I guess I can talk some more….
I’m a bit loopy because my wife and kids are in Taiwan right now. Normally, they really act as an emotional ballast. In order to have kids, I gave up quite a bit in terms of career, but when they are around I wonder if it was worth it to give up what I did, the answer is that it was. Because they are in Taiwan, I don’t have this constant reminder that I did make the right choices, and this isn’t doing a good thing for my sanity. Also, the personal stuff that I’m talking about, I normally talk with my wife about, and without that outlet, maintaining sanity gets more difficult.
When I talked about my evil nemesis getting a Nobel prize, I wasn’t using a figure of speech. The research that they are doing is literally change the world/go to Stockholm type stuff. The sort of thing I wish I could be doing. One other detail is that this person is also another American-Born Chinese child of the Immigration Act of 1965 like myself.
In 1991, the Cold War ended, Francis Fujiyama wrote an essay called the “End of History” and the day I left I wrote my evil nemesis a very nasty note saying just exactly what I felt, and I thought it would be the end of that. But history didn’t end, I’m finding myself back at MIT, and I’m finding myself back in the same Cold War with my evil nemesis that I thought had ended. It’s scary how ghosts you think you’ve escaped from just keep coming back.
One of the ideas that has some disturbing implications that people haven’t thought through is the idea of lifetime education. The idea is that you aren’t done learning once you leave college and get your degree, that you are always coming back to learn more.
What if there are some things you don’t want to come back to?
College is a very difficult time. You are away from home for the very first time, and you are faced with a lot of new and unique issues, you are trying to create your own identity, trying to sort through relationships, and in general trying to figure out how the world works. But there is the promise that you’ll get your degree, you’ll get a job, you’ll moving to a suburban house, find a stable mate, and the theme song from “Leave it to Beaver” plays.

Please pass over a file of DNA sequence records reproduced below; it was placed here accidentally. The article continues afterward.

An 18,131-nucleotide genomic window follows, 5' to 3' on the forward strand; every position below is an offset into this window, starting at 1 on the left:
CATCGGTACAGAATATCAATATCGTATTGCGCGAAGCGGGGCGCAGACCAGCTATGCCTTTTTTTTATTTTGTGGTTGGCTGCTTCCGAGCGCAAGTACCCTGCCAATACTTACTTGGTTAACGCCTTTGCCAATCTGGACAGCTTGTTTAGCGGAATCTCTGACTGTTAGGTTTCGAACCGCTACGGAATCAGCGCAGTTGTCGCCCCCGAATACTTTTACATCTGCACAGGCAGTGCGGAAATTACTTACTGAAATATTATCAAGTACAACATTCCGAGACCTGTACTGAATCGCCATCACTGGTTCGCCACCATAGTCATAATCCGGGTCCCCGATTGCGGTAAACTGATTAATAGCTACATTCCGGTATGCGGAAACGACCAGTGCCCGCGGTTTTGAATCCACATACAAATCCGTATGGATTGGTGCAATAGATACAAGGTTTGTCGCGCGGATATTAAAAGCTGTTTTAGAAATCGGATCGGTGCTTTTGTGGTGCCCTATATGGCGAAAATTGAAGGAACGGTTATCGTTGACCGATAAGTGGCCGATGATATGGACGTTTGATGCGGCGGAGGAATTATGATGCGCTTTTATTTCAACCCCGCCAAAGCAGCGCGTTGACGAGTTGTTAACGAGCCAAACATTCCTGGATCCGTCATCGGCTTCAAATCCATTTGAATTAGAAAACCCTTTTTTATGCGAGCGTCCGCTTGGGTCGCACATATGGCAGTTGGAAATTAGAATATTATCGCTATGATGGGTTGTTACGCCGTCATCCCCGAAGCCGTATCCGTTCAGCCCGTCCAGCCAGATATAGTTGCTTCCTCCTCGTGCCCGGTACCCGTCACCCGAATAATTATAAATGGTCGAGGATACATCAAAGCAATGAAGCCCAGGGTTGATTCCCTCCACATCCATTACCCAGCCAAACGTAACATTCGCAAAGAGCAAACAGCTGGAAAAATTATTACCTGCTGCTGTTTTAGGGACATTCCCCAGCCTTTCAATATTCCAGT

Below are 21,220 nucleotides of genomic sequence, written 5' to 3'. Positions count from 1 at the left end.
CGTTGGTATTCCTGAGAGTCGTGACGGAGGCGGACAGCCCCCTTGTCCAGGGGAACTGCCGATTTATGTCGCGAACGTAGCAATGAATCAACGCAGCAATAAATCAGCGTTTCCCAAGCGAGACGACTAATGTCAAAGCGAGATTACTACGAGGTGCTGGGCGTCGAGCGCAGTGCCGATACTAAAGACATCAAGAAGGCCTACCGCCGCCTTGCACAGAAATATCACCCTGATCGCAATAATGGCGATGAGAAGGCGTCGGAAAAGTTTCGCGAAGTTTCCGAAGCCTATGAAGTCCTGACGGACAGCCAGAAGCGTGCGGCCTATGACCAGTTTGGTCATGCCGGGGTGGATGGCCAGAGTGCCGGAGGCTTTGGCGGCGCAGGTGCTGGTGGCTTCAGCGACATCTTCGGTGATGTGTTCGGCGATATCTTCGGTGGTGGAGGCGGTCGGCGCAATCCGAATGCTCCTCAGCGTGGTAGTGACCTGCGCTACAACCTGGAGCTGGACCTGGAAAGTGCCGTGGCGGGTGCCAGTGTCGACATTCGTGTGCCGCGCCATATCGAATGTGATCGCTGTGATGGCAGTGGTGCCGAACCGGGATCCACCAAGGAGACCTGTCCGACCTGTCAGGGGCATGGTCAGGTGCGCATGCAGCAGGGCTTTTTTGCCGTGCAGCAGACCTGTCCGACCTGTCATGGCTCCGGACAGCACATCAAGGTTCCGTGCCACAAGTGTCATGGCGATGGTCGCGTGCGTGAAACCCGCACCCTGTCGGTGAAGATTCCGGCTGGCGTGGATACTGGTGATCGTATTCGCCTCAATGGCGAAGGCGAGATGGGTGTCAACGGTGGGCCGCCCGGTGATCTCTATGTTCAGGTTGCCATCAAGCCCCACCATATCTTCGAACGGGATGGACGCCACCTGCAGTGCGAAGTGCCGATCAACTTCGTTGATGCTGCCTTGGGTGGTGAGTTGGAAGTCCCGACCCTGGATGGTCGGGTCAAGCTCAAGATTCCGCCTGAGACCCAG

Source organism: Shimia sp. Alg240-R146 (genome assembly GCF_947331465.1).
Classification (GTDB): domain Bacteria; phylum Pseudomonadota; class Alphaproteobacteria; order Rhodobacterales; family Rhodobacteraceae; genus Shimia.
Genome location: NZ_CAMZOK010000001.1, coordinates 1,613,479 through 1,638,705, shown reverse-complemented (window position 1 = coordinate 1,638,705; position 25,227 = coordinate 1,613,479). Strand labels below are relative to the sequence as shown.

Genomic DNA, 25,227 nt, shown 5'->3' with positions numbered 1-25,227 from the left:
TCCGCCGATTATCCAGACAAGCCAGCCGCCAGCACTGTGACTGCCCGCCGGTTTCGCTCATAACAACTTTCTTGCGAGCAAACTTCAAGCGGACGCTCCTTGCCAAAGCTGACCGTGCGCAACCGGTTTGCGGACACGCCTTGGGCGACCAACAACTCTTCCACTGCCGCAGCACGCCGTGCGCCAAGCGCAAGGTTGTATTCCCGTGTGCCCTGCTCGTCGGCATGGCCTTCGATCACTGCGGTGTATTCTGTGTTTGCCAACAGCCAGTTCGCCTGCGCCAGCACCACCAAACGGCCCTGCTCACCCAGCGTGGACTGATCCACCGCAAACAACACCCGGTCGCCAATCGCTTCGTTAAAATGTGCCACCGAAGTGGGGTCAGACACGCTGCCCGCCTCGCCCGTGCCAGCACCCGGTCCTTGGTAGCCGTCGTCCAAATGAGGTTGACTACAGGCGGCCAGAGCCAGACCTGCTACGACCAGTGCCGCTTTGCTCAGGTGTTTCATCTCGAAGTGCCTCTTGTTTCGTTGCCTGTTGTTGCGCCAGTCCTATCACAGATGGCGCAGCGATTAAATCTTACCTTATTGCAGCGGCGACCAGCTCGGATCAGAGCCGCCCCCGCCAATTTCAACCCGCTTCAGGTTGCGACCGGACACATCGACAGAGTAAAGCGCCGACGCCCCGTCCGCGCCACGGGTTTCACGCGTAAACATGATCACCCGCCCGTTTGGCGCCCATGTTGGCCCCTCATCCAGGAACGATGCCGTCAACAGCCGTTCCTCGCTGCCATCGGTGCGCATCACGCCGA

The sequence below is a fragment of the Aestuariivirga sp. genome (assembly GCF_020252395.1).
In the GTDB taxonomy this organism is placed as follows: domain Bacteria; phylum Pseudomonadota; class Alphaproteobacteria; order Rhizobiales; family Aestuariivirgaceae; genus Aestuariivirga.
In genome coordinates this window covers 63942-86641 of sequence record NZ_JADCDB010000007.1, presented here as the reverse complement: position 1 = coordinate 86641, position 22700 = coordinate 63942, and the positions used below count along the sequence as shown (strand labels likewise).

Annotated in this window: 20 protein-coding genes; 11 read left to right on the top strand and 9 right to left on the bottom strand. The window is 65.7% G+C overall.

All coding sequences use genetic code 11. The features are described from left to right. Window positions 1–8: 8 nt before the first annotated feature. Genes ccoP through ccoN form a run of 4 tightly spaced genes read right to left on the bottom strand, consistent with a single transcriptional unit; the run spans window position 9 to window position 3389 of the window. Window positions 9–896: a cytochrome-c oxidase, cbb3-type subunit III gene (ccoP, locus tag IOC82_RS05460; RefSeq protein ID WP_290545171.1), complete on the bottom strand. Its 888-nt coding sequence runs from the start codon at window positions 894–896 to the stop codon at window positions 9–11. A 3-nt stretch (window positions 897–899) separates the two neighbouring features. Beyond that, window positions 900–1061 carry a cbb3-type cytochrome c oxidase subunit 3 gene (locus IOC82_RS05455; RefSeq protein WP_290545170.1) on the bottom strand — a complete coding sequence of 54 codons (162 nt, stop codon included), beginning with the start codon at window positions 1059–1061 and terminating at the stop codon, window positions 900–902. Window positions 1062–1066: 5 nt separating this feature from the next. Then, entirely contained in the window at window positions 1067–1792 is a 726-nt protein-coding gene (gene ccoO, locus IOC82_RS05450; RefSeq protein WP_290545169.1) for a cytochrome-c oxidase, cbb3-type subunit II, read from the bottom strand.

But now in the world of lifetime learning, adolescence never stops. You lose your job, and you have to learn completely new skills for a new one. You think things are stable, and the WHAM you get sick, your wife gets sick, your parents get sick, and you are just a lost teenager all over again.
You never grow up. Because the second you are grown up. WHAM. The world changes on you and you are back in college again.
I’m the dad in “Leave it to Beaver.” I’m supposed to know what to do, but I don’t, and the scary part is that I don’t think anyone else does either.
What a scary world we live in.
But it makes me feel a little better. I’m not insane. The world is insane. I’m OK.
The analogy for my evil nemesis is that that person is a human fun house mirror. Would make a great threapist. I look at my evil nemesis, and I see myself distorted. I remember a few months ago when I was back at MIT, I felt alive and liberated, the environment made me think to myself that I could do anything that I put my mind to. But read about my nemesis, and suddenly I’m disgusted with myself. I’m not a full professor at a major university pulling in huge amounts of grants and having a wonderful home life. I had to give up a career to have a decent life. Ugghhh…. Let me stop thinking along these lines, because I’m going to just get more depressed, but you see how rotten that person makes me feel about myself and why I detest them.
I don’t know what the solution is, but I think I’ve defined the problem………
Feel better now.